If passed, Senate Bill 1354, a bill to address health care worker shortages, would create a positive economic impact to the state according to a recent Rounds Consulting Group, Inc. report.
The report, which was commissioned by the Arizona Hospital and Healthcare Association (AzHHA), reports that “over the next ten years, the state and rural areas could realize significant economic and fiscal benefits.”
S.B. 1354 was introduced by Senator Heather Carter (LD-15) to address the healthcare workforce shortage that Arizona has been facing for years.
The bill is a multi-part package addressing the primary care physicians (PCP) and nurse shortage by providing more money for medical programs and clinical rotations around the state, especially in rural areas.
Introduced as a $50 million budget bill, it is expected to create new spots for in-state medical students and Graduate Medical Education (GME), loan repayment programs and clinical rotation programs.
“We’ve been talking about these issues since the first day I was elected,” Carter said. “We’ve never put it in a bill format. So, I put together some of the most shovel ready ideas in a package and put them forth as one large package to address the healthcare workforce shortage from a pipeline perspective.”
Rounds Consulting Group studied three hospitals across Arizona —Yuma Regional Medical Center, Kingman Regional Medical Center and Canyon Vista Medical Center in Sierra Vista — and found that if the state expanded residency programs in the three hospitals it would have a total economic output of $911 million.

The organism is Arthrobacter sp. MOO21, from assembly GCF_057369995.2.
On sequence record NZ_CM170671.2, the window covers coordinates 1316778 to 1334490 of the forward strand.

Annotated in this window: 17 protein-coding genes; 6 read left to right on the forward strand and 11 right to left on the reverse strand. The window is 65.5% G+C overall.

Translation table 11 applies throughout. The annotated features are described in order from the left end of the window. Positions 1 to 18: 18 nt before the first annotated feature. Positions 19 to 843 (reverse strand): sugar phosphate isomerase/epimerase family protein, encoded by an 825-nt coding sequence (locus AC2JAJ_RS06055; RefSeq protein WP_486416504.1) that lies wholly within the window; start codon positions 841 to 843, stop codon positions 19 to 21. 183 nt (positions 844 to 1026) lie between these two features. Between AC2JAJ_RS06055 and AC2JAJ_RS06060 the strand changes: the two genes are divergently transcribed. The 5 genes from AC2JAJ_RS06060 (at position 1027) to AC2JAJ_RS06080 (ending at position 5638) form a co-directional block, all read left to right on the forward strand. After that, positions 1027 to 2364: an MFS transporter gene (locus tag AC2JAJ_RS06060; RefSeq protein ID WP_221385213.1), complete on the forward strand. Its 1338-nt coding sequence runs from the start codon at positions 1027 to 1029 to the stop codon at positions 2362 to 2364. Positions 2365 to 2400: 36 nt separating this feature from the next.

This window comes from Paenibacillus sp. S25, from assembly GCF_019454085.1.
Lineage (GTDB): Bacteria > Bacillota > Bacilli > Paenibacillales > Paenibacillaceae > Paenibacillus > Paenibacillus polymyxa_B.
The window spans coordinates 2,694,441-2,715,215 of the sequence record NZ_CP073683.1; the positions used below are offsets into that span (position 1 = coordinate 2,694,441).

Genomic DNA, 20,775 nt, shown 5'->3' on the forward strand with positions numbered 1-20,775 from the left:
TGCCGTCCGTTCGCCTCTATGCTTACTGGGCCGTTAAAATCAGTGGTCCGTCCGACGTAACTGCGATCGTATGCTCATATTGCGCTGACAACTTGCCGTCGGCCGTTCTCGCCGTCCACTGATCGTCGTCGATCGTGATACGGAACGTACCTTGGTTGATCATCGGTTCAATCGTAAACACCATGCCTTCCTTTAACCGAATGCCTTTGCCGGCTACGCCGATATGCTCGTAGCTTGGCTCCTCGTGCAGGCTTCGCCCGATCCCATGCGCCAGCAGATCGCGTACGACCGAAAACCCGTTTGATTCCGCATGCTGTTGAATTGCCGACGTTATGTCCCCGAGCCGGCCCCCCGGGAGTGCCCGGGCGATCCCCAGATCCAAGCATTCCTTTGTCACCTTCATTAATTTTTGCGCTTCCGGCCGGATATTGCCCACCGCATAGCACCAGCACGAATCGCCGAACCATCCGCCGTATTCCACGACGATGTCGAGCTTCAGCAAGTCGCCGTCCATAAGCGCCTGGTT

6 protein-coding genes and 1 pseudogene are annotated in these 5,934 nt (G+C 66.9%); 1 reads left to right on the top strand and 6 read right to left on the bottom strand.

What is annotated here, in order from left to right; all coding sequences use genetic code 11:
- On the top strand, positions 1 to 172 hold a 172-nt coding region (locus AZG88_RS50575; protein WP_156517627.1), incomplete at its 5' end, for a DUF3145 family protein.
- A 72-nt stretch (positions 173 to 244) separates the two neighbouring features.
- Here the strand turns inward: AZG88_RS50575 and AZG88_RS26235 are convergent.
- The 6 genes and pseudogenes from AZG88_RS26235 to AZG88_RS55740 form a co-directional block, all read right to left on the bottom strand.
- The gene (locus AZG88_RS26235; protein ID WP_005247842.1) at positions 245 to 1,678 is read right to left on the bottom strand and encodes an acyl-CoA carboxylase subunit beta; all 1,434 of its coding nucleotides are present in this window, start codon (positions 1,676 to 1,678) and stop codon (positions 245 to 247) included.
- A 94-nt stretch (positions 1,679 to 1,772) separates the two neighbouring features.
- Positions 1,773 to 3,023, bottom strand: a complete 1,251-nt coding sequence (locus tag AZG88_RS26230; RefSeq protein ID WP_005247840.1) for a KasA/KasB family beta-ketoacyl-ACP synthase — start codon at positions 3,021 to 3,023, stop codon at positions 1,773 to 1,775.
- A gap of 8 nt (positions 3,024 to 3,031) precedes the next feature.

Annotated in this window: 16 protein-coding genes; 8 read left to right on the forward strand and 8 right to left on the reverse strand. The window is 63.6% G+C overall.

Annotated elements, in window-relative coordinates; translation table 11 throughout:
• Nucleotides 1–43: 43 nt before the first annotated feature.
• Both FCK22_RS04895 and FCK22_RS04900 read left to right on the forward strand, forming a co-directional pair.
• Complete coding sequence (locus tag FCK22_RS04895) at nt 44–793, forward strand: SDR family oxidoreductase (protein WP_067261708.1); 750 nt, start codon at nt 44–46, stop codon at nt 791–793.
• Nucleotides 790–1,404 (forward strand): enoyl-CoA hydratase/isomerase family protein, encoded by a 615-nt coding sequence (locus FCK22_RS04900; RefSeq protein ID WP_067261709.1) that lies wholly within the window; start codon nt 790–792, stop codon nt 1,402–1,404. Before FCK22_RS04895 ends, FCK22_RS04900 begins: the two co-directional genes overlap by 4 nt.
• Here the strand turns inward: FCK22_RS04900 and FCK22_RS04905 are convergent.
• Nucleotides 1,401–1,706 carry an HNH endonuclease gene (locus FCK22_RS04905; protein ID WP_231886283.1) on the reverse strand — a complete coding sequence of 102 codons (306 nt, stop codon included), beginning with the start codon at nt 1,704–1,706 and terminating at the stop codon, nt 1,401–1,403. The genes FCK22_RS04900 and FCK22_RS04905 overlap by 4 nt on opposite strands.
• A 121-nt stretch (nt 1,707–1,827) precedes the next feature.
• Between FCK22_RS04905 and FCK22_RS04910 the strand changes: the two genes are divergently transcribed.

“Although the study was limited to three hospitals, the same economics apply at the state level,” Jim Rounds, the consulting firm’s president and chief economist, said. “I’m certain further studies would show the statewide impact could be four or five times higher.”
According to AzHHA, the benefits of expanding residency programs would not be exclusively economic but would also “help eliminate the physician shortages that result in this limited access to care for patients statewide.”
Arizona ranks lower than the national average for number of primary care physicians (PCP) with 126.1 – including general practice, family practice, obstetrics and gynecology, pediatrics, geriatrics and internal medicine – per 100,000 residents.
According to the University of Arizona Center for Rural Healthcare, only 42 percent of the state’s PCP needs are met, making the shortage one of the worst in the nation.
It is proven that 75 percent of physicians will stay in the state where they complete their residency, meaning if a state has more residency slots it will statistically have an increased number of physicians.
“Physicians stay where they train after graduation,” Ann Marie Alameddin, president and CEO of AzHHA, said. “Almost 75 percent of medical students who finish post-graduate training in Arizona stay in Arizona. This means state funding for physician residencies will move the needle on the state’s physician shortage and be a game-changer for rural communities.”
To view the full economic report, click here.